- Any malfunction associated with a 5-day report, as described in article §803.53(a). 5-day reports under this article include events, or malfunctions, where the action is required to prevent the risk of substantial harm to public health.
- Devices subject to recalls to address malfunctions or malfunctions of the same nature with the same or similar devices.
- Malfunctions that constitute a public health issue. These could be reusable devices and present high risks of infection, malfunctions where the root cause is not well understood, devices under safety-related investigations, etc.
- Malfunctions of devices manufactured by companies that are no longer allowed to participate in the voluntary malfunction summary reporting program. These could be manufacturers with compliance issues or undergoing safety-related investigations.
- New malfunctions that have not previously been reported to the FDA by the manufacturer for that device.
In addition, products included in new product codes with less than two years of existence cannot participate in the program.
Voluntary medical device reporting by the public
The FDA encourages anyone who comes into contact with medical devices and experiences problems, whether health professionals, users, patients, caregivers, or consumers, to submit voluntary reports. Product issues and adverse event reports can be submitted through MedWatch, the FDA’s Safety Information and Adverse Event Reporting Program.
Medical device reporting (MDR): how does it actually work?
Medical device manufacturers must report any death, serious injury, or malfunction within 30 calendar days of becoming aware of the event.
5-day reports must be submitted within five working days of becoming aware of the event.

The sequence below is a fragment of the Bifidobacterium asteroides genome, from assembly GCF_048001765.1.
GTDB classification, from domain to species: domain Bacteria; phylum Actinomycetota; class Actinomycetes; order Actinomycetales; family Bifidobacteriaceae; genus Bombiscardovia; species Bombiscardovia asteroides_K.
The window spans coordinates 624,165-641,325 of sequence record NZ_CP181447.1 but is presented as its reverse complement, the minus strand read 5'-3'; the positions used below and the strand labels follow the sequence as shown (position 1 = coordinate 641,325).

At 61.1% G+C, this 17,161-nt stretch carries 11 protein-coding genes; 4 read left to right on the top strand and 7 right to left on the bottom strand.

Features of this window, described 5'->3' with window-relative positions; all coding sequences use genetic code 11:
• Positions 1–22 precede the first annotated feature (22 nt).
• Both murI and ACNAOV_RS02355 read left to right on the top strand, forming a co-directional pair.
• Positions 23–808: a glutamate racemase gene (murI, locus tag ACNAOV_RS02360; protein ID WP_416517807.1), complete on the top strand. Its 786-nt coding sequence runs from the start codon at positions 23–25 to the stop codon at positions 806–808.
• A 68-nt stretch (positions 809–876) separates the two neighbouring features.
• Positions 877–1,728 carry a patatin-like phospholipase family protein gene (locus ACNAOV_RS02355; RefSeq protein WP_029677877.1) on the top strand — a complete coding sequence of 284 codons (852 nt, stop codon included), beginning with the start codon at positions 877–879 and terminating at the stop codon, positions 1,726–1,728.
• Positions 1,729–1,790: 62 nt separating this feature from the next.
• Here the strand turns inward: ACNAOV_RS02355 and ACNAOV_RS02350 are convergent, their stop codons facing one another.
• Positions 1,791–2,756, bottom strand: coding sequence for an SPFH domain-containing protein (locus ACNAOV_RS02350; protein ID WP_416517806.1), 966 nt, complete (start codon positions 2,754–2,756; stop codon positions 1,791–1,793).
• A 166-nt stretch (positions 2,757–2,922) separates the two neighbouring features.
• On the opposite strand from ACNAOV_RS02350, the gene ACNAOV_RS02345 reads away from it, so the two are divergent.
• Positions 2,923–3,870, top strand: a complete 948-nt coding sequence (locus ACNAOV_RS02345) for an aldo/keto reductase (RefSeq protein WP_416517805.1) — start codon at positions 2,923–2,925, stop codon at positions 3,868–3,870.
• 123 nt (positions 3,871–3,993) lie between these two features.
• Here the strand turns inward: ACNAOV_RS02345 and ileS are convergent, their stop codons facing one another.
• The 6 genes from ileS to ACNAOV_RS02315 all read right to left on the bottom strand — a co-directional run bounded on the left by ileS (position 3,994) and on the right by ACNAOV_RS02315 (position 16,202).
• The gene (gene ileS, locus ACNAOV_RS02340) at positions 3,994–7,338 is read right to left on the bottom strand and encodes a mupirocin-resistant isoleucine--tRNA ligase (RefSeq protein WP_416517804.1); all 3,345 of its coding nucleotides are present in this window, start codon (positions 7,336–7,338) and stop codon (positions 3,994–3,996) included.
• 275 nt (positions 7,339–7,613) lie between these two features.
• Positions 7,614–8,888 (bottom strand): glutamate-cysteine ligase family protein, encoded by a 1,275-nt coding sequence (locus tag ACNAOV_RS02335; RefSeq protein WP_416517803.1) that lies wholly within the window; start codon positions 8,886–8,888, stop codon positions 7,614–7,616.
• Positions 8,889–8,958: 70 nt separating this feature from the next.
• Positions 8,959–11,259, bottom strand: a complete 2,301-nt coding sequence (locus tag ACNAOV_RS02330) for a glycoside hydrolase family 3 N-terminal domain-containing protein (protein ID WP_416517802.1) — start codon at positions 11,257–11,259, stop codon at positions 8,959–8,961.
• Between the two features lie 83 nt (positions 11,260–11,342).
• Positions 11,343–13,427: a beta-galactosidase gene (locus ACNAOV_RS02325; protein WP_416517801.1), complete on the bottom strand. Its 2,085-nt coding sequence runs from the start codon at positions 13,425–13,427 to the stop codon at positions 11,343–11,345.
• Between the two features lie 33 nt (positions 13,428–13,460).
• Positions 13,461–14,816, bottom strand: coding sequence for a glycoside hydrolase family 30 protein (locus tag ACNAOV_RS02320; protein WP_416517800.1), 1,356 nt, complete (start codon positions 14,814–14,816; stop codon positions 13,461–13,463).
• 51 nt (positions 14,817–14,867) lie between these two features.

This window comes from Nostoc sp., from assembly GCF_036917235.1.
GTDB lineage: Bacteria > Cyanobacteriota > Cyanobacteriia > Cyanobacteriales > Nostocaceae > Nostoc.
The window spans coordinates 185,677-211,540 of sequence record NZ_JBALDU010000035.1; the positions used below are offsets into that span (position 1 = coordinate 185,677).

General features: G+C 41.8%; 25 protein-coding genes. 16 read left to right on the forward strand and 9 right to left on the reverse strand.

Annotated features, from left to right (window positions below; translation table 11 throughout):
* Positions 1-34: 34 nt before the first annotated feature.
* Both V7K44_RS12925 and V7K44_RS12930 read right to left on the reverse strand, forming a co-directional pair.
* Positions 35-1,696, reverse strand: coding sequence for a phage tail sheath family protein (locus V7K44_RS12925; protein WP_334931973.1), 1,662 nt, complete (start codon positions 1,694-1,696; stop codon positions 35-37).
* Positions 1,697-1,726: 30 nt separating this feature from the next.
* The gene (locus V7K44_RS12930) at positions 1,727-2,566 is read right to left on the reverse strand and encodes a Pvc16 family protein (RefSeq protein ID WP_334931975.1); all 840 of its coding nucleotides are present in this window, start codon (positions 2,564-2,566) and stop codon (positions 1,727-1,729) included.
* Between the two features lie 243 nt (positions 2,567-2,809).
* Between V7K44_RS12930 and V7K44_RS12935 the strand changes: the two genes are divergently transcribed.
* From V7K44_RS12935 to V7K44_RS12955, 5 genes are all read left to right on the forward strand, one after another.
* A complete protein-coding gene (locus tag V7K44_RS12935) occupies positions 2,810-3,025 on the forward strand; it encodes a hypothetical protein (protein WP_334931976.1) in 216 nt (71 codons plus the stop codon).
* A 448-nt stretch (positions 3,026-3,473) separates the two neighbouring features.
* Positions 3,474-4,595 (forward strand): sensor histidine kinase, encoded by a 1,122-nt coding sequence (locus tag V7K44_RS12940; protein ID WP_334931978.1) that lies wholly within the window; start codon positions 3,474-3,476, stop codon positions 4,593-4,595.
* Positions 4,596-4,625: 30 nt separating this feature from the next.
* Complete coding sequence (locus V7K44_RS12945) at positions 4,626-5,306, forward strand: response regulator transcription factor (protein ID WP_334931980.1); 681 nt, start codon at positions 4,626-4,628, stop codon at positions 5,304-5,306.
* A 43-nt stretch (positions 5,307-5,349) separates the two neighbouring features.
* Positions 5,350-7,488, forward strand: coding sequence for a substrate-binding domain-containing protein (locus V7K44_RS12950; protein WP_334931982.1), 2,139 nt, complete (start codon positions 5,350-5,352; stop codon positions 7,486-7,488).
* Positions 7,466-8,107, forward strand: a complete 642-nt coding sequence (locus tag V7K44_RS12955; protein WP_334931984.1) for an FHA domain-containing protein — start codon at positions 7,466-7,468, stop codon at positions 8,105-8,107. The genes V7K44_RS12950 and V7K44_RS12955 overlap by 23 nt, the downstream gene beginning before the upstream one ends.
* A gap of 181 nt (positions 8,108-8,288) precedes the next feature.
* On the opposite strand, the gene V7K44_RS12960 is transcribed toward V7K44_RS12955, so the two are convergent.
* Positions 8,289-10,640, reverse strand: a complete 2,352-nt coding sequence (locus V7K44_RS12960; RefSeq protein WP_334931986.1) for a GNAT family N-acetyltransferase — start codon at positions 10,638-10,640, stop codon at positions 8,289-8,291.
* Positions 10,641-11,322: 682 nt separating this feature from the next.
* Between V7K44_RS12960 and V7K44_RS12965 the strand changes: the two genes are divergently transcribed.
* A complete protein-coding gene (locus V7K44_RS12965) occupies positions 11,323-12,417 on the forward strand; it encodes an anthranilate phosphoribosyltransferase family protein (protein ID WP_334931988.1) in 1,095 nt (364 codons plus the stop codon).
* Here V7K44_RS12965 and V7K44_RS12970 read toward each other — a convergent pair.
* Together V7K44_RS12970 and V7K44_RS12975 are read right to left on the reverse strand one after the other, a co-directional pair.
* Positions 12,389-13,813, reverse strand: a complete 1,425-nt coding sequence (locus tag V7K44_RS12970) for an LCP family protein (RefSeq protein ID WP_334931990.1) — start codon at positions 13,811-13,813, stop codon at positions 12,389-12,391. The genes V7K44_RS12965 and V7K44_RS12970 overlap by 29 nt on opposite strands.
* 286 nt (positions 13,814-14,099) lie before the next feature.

Medical device importers must submit reports on death, serious injuries, and malfunctions within 30 calendar days of becoming aware of the event.
All four reports must be submitted through MedWatch form FDA 3500A. The FDA provides detailed instructions on how to fill out the form. Essential information to include in the form is patient information, product problem or adverse event data, suspect product(s) or medical device(s), and information on the person reporting.
Device user facilities must report suspected medical device-related deaths to both the FDA and manufacturers within ten working days after discovering the event via MedWatch form FDA 3500A, while serious injuries only need to be reported to the manufacturer (or to the FDA is the manufacturer is unknown), also within ten working days. They must also submit yearly reports to the FDA through form FDA3419.
Overview of the reporting process and deadlines
Most medical devices are regulated by the Center for Devices and Radiological Health (CDRH); however, biological products are overseen by the Center for Biologics Evaluation and Research (CBER). In vitro diagnostic medical devices for screening or confirmatory clinical laboratory testing associated with blood banking practices and other process testing procedures fall under the CBER.
These IVDs are also included under 21 CFR, part 803, and the medical device reporting (MDR) requirements are mostly the same, as are the forms.
As a medical device manufacturer, it is never pleasant knowing your device is causing people harm. However, it is an inevitable part of producing devices that are part of life-and-death situations. Understanding the reporting process and deadlines when adverse events unavoidably happen is critical for acting swiftly and minimizing harm.